Professional photographers are expensive. With good reason too. Here are some answers as to why that is:

Professional photography equipment is very expensive and usually not something you can simply pick up at a Best Buy. Camera bodies start at around $3000 and have to be replaced every few years due to technological advancements. But the real cost comes in the lenses. You’ll hear professionals say “it’s all about the glass”. You cannot use a kit lens to achieve the results you get with a pro lens. Nor is there an app for that. Unfortunately there is no single do-it-all lens like a 14-400mm f0.95 IS with macro or fish eye switch and automatic tilt/shift correction! We have to buy a lens for every situation. Wide angle, ultra wide angle, fish eye, wide zoom, super low light lens, telephoto zoom, low light telephoto, macro, perspective control lens etc etc. A good quality lens for each of these won’t start below a grand a piece. And then there’s the $100 000 lens (click here)…

“Rubbish” you say! “A lens is a lens”
Fair enough, let’s look at what really makes a lens good then.

Sharpness
Sharpness is the lens’ ability to reproduce details. A good sharp lens will also have less chromatic aberration which can present as purple or green hues around the edges of objects in the photo. A sharp photo can make a dramatic difference especially when the image gets blown up for ads.

Bokeh
Bokeh defines the quality of the out-of-focus or blur in the background. It originated from the Japanese work boke meaning “blur” or “haze”. Bokeh is influenced by the number of blades in the lens’ iris. The more blades, the softer and more circular the out-of-focus highlights become. This is one of the main factors professionals use pro lenses- the look is unmistakable.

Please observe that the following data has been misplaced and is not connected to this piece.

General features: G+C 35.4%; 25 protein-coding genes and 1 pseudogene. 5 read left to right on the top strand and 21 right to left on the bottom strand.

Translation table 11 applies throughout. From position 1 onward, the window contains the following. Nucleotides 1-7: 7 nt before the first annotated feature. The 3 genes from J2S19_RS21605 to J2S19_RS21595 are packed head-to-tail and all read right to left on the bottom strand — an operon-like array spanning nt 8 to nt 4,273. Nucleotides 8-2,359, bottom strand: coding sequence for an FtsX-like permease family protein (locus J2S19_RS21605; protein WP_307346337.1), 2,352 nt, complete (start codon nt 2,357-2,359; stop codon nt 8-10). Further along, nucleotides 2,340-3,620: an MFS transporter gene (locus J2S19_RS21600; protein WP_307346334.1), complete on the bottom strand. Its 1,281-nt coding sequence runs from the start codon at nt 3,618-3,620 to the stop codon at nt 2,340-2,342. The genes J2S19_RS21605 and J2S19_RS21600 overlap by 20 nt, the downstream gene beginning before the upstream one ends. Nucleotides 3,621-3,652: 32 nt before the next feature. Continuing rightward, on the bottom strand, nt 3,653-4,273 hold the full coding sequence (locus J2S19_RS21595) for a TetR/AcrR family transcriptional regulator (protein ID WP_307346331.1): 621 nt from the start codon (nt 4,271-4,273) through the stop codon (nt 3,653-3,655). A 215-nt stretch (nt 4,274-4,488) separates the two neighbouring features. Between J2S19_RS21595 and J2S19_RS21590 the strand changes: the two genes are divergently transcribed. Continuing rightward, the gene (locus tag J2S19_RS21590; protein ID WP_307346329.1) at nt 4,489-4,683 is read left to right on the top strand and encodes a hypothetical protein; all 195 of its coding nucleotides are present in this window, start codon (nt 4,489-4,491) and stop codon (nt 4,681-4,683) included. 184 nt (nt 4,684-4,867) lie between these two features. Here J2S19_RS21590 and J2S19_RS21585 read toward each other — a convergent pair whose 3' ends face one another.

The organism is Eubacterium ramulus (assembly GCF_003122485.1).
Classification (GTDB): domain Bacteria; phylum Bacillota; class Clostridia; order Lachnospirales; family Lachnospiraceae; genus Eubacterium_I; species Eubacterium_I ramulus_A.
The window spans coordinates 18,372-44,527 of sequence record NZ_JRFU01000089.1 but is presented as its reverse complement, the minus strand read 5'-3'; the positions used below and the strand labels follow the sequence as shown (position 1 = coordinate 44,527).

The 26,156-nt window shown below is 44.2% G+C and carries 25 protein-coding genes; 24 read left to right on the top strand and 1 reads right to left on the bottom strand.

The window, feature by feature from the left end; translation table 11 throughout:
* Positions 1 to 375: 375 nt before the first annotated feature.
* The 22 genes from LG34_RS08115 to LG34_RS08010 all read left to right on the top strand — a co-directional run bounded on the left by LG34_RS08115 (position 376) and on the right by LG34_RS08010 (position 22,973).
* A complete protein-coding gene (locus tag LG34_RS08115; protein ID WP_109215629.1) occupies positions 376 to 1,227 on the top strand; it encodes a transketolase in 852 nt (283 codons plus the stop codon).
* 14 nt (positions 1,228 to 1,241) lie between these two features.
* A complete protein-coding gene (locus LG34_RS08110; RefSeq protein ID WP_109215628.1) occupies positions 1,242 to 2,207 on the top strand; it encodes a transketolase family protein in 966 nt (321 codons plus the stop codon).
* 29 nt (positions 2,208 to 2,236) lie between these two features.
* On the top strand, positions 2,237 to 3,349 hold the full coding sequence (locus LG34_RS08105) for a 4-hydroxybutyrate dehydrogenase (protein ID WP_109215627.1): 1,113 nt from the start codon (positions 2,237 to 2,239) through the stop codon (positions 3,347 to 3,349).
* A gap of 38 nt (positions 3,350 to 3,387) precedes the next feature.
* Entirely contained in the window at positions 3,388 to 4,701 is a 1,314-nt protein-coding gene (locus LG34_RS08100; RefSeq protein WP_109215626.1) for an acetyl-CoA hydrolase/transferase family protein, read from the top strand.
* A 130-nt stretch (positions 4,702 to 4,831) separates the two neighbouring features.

Speed = Low light capability

canon 85mmSpeed is determined as the widest aperture of a lens and often dictates the price of a lens. Measured in F-Stops, f1.0 is theoretically the widest aperture and will make for an extremely fast lens by allowing more light onto the sensor. Leica has a lens, a 50mm f0.95 which goes for $10 000.An f3.5 or f5.6 is considered a slow lens which is usually a “kit lens” that comes with consumer cameras. Prime (non zoom i.e. 50mm only or 24mm only) lenses are usually faster than zooms because they need fewer optical elements. A high-quality zoom lens like the Canon 70-200mm has a constant aperture of f2.8 across the entire zoom range. Fast lenses are indispensible in low light scenarios like wedding ceremonies or artistic commercial photography like fashion/fragrance ads with dark, moody images. The faster the lens, a.k.a. wider the aperture, the more light it takes in which means the shutter speed can be quicker to get the same exposure which in turn eliminates shake and blurriness. This is why if you use a kit lens you can’t shoot your kid’s basketball game without the players being blurry, even with a tripod.

Color and contrast
Color and contrast (ability to discern different hues in close proximity, not black or white like what most refer to contrast as) play a large role in the image sharpness. Lens color and contrast varies, sometimes considerably, from lens to lens. The individual glass elements and various coatings can influence this. Poor sensors can also render colors, like skin tones, incorrectly. The better the colors are rendered in-camera, the less post processing needs to be done which saves time and costs.